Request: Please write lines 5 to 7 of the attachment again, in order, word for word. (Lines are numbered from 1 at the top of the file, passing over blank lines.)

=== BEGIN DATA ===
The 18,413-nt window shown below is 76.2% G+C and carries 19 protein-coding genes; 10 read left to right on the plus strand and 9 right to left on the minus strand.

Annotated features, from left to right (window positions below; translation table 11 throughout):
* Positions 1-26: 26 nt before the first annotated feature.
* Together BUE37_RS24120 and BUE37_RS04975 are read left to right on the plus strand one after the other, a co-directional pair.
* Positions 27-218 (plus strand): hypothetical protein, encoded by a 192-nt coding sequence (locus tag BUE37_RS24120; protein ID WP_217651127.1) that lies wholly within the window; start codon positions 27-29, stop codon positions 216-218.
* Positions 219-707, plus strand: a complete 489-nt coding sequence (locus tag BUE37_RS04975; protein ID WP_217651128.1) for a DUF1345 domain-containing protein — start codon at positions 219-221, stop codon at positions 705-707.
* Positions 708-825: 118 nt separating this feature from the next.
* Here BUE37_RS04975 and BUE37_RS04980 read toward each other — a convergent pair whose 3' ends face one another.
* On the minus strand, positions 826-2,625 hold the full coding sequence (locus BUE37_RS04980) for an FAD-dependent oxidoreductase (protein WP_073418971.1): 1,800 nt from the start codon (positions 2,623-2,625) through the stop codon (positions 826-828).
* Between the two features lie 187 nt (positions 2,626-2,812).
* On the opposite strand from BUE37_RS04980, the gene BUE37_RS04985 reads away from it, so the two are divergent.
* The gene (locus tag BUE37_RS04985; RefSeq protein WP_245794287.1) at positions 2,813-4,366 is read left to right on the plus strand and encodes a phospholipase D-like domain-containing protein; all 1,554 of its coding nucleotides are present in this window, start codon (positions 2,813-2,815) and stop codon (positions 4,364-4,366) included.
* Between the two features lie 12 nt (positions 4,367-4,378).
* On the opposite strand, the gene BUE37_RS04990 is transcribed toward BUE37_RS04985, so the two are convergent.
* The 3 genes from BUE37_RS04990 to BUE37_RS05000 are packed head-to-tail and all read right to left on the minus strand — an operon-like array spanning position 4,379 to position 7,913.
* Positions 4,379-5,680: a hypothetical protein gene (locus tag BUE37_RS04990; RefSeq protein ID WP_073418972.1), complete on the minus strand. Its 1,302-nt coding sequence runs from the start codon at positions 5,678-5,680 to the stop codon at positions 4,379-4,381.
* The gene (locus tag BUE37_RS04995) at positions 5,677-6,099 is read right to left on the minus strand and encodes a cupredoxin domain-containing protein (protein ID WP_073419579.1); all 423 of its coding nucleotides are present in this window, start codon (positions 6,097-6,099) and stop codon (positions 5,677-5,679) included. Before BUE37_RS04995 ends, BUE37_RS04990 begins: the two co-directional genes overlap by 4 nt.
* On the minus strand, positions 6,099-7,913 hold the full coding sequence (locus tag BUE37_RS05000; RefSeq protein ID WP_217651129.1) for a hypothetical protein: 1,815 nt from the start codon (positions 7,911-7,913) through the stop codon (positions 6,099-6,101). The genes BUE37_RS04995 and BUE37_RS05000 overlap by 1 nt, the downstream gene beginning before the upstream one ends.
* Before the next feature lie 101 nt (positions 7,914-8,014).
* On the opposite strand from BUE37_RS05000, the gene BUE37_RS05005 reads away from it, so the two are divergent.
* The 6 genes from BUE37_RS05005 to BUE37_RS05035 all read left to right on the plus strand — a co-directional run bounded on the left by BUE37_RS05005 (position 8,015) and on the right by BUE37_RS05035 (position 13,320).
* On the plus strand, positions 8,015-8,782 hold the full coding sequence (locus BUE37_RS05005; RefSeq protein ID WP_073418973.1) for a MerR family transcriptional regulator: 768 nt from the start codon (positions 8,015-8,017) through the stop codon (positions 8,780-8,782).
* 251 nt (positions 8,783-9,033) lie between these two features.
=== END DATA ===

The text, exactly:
* Positions 27-218 (plus strand): hypothetical protein, encoded by a 192-nt coding sequence (locus tag BUE37_RS24120; protein ID WP_217651127.1) that lies wholly within the window; start codon positions 27-29, stop codon positions 216-218.
* Positions 219-707, plus strand: a complete 489-nt coding sequence (locus tag BUE37_RS04975; protein ID WP_217651128.1) for a DUF1345 domain-containing protein — start codon at positions 219-221, stop codon at positions 705-707.
* Positions 708-825: 118 nt separating this feature from the next.